The mass shooting of 20 first graders at Sandy Hook has many wondering whether violence has so stained the fabric of American culture that, in order t...
Out of, it seems, nowhere, we are having right now a new national discussion about guns, mental health, and violence because through a terrible act Adam Lanza brought his denial of reality back into our reality with a vengeance.
Psychological research partially helps explain our cowardly inaction but not our courage to act. Don't blame the city, the culture, or the crowd. Heroism springs from individual character. The mythic American character is always triggered when a hero inspires the crowd.
You have just revealed more about yourself than you realize. I see no difference between your view of God and that of the extreme fundamentalists who actually believe their god uses them to torture and kill others.
I was suddenly transported from a stadium of screaming frenzied fans of around 68,000 people to a high school auditorium in Newtown, Conn. A small town where only days before 26 people, 20 of them between 6- and 7-years-old, had been murdered.
The United States leads the developed world in gun-related fatalities: Americans are 20 times more likely to die from a gun than a citizen of another developed country.
Land employs both the Golden Rule and Jesus' Greatest Commandment to justify shooting someone to death if necessary, so long as there is a perceived threat against someone you consider your neighbor. But then, why is there nowhere in the Bible that Jesus endorses violence?
On one point we can all agree: No civilized person supports or approves of the negligent misuse, the intentional criminal use nor the deranged psychopathic use and access to guns, knives, explosives or any other potentially lethal product.
I have officiated at many funerals, supporting families in their grief; I have experienced loss, I have been to untimely funerals and lived through national and international tragedies. Yet, it took this unspeakable massacre to really teach me.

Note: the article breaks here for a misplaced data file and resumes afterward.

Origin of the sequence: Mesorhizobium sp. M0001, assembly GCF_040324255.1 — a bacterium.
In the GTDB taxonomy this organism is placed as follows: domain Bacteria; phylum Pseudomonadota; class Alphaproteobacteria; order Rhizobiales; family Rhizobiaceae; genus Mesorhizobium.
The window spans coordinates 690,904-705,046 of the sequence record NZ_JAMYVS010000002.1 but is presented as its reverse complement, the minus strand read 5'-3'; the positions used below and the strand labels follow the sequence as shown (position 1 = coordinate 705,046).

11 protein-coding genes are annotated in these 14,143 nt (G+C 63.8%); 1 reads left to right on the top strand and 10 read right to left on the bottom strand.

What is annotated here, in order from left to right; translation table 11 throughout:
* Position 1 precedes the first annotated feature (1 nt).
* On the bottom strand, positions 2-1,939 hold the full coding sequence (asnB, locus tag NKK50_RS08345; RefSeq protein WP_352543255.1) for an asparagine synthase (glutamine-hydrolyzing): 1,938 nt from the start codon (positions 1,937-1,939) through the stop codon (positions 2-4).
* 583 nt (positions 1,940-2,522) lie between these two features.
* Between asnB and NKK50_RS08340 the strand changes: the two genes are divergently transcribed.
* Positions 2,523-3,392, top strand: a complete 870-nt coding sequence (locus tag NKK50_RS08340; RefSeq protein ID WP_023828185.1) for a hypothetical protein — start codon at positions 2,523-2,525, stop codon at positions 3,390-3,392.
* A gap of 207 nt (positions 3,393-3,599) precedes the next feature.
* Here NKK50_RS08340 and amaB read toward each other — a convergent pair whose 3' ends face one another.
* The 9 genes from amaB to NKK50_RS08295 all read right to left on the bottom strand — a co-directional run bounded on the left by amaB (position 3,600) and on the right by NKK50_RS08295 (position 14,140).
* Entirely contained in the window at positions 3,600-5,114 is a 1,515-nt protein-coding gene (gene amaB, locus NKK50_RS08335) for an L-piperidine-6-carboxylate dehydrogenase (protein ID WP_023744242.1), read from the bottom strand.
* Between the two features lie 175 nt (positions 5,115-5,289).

What I've witnessed following this recent tragedy convinces me that the social and spiritual ills encircling our world can be solved through concerted efforts at dialogue, inclusion and compassion. Try love, not fear, not cursing the darkness -- or shooting at it.
The CEO of the NRA demonstrated how completely out of touch he is with what mental illness is and what it looks like. For example, would we call someone suffering from depression a lunatic? How about after a school shooting?
Shock, sorrow, surprise. Since the Newtown murders on Friday, Dec. 15, this trinity of responses has reverberated in the media and public and private exchanges among observers to the slaughter. But how can any observer be surprised?
As proud as I was of how my magazine chose to approach the topic, I was more than a little disturbed at what seemed to me an overall exploitation of the death of Noah Pozner, the one Jewish boy who was killed in the attack.
The politicking began, not surprisingly, as soon as the sirens faded in Newtown. Ardent appeals for stricter control on assault rifles were met by equally strident calls to arm classroom teachers.
Praying is not enough. We must assume responsibility for what has happened in order to ensure that such things never happen again. We must remember, as Edmund Burke famously said, "All that is necessary for the triumph of evil is that good men to do nothing."
What kind of warped morality and fraudulent religion would say that God allows the slaughter of children because there are no prayers in public schools?